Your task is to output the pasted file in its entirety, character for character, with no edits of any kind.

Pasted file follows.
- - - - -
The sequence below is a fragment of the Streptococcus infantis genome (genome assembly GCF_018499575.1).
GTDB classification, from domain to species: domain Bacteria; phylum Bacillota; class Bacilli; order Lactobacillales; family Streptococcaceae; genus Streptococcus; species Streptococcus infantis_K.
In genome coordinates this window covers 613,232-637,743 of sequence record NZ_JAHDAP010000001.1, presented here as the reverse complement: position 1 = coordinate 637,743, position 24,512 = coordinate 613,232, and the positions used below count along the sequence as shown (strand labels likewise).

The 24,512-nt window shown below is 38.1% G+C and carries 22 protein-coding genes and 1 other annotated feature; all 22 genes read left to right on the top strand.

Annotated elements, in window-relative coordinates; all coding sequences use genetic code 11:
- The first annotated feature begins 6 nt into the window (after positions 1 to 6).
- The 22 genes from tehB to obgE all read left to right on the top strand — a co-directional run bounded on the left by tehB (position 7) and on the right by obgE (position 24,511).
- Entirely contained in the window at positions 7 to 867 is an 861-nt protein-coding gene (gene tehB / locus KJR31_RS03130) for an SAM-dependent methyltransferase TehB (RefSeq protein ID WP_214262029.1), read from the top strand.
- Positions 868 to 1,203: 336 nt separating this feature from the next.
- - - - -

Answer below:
The sequence below is a fragment of the Streptococcus infantis genome (genome assembly GCF_018499575.1).
GTDB classification, from domain to species: domain Bacteria; phylum Bacillota; class Bacilli; order Lactobacillales; family Streptococcaceae; genus Streptococcus; species Streptococcus infantis_K.
In genome coordinates this window covers 613,232-637,743 of sequence record NZ_JAHDAP010000001.1, presented here as the reverse complement: position 1 = coordinate 637,743, position 24,512 = coordinate 613,232, and the positions used below count along the sequence as shown (strand labels likewise).

The 24,512-nt window shown below is 38.1% G+C and carries 22 protein-coding genes and 1 other annotated feature; all 22 genes read left to right on the top strand.

Annotated elements, in window-relative coordinates; all coding sequences use genetic code 11:
- The first annotated feature begins 6 nt into the window (after positions 1 to 6).
- The 22 genes from tehB to obgE all read left to right on the top strand — a co-directional run bounded on the left by tehB (position 7) and on the right by obgE (position 24,511).
- Entirely contained in the window at positions 7 to 867 is an 861-nt protein-coding gene (gene tehB / locus KJR31_RS03130) for an SAM-dependent methyltransferase TehB (RefSeq protein ID WP_214262029.1), read from the top strand.
- Positions 868 to 1,203: 336 nt separating this feature from the next.